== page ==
As the climactic scene of the play, Scene 1 of Act III opens with literary techniques:
The first public place was the site of much acrimony; this location on a day that is hot portends danger as words such as "hot," "brawl," and "mad blood" are used.
- Simile and Chiasmus
Mercutio compares Benvolio to a sman ready to fight by the second drink using a simile:
Thou artlikeone of those fellows that when he enters the confines of a tavern claps me his sword upon the table and ...by the operation of the second cup draws him on the drawer, when indeed there is no need.
Mercutio counters with a simile himself (first bold phrase) as well as using alliteration with the /m/. And, the phrase in which "as soon moved to be moody" is balanced against the following phrase that is inversed, "as soon moody to be moved," is a rhetorical device called chiasmus.
Come, come, thou art as hot a Jack in thy mood as any in Italy, and as soon moved to be moody, and as soon moody to be moved.
This device is also used in Mercutio's longer speech beginning with "Nay...."
Then, there is another simile: "Thy head is as full of quarrels as an egg is full of meat"
It is ironic that Mercutio scolds Benvolio for his anger when he will soon explode into invective against Tybalt.
Of course, Mercutio banters words with Tybalt excercising wordplay, taunting him with seemingly playful remarks:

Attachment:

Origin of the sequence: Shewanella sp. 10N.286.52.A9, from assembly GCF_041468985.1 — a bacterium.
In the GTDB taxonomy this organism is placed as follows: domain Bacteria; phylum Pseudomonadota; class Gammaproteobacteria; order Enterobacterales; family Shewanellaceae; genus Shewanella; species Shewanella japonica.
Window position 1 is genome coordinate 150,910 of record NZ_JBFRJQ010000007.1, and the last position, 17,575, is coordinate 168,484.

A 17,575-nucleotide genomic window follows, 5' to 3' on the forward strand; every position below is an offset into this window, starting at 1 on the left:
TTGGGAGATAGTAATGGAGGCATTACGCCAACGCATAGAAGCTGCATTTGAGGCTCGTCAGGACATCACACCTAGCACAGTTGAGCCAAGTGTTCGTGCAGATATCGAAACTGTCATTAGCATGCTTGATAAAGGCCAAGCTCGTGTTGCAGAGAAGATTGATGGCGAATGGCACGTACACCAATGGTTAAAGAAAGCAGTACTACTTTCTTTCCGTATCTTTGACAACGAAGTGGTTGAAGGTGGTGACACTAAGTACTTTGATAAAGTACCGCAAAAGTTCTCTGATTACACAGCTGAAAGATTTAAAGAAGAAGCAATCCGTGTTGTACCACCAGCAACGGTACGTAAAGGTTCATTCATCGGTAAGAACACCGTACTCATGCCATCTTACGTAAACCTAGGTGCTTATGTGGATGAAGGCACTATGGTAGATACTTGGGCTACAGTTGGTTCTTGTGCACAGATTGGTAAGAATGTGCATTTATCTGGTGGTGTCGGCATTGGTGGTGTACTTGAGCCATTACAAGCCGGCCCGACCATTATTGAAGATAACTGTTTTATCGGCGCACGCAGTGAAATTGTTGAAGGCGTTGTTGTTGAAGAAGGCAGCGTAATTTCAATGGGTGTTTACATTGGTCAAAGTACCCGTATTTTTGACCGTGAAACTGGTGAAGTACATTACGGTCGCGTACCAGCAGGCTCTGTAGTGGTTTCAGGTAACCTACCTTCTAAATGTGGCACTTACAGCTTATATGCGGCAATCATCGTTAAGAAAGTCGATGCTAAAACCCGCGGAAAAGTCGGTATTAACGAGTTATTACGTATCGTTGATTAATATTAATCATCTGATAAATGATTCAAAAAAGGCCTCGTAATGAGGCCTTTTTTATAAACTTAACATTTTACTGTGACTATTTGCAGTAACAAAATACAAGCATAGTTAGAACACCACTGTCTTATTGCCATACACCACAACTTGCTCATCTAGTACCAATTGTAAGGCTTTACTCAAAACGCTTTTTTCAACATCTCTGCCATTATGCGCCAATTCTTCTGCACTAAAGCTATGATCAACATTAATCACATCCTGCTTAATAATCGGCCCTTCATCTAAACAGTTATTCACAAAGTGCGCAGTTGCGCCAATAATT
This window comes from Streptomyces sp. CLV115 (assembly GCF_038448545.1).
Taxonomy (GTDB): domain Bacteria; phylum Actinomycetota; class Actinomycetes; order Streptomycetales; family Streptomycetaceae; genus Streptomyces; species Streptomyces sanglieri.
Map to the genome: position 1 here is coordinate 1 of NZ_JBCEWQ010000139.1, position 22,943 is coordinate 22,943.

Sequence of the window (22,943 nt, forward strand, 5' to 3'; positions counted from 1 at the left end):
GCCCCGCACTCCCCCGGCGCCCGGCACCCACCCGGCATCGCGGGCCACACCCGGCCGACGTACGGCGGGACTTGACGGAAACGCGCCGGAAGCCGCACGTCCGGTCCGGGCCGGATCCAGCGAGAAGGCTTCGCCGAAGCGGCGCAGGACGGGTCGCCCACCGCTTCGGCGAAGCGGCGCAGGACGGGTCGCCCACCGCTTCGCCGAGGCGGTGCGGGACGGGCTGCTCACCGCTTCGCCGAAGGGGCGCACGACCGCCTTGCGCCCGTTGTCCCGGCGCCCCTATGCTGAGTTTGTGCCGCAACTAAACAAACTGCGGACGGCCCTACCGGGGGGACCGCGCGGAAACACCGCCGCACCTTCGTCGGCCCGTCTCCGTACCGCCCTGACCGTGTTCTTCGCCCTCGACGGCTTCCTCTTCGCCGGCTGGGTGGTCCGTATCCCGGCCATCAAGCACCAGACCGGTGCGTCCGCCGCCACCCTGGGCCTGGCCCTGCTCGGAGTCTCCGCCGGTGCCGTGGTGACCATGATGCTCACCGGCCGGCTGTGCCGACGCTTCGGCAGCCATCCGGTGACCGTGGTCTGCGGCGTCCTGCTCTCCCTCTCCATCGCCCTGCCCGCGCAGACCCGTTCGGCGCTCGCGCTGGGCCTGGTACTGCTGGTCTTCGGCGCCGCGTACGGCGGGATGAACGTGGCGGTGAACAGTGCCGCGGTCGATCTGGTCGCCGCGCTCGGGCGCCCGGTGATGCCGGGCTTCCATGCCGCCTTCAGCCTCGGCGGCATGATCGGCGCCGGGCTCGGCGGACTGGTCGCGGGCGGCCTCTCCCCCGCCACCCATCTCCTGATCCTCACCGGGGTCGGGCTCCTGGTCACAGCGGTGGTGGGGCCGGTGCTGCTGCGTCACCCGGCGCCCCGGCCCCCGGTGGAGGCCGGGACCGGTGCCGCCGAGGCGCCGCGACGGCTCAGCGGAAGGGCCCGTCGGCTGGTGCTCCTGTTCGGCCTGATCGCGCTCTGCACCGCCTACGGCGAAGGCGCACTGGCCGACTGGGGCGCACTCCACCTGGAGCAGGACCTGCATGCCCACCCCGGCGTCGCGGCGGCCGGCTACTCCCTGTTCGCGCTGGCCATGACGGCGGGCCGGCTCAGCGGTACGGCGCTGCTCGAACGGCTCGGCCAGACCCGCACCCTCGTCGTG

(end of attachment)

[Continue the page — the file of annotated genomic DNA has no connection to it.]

TYBALT: You shall find me apt enough to that, sir, an you will give me occasion.
MERCUTIO: Could you not take some occasion without giving?
Mercutio plays on the double-meaning of "consort" in his retort to Tybalt
TYBALT: Mercutio, thou consor'st with Romeo,--
MERCUTIO: Consort! what, doest thou make us minstrels? an
thou make minstrels of us, look to hear nothing but
but discords: here's that shall make you dance. 'Zounds, consort!
Another pun that Mercutio uses is on the word "grave." When he tells Romeo :ask for me tomorrow, and you shall find me a grave man," he means both no longer joking, but "serious" and also "dead."
Mercutio affords submitting to Tybalt's insults the qualities attributed to people: "O calm, dishonourable, vile submission!"
Mercutio makes reference to "King of Cats," a sobrique that he has given Tybalt. when he calls Tybalt a "rat catcher."
After the enraged Romeo kills Tybalt, he calls himself "fortune's fool," a metaphor (comparison in which one thing/person is equated for another quality, person, thing) for his being a victim of fate.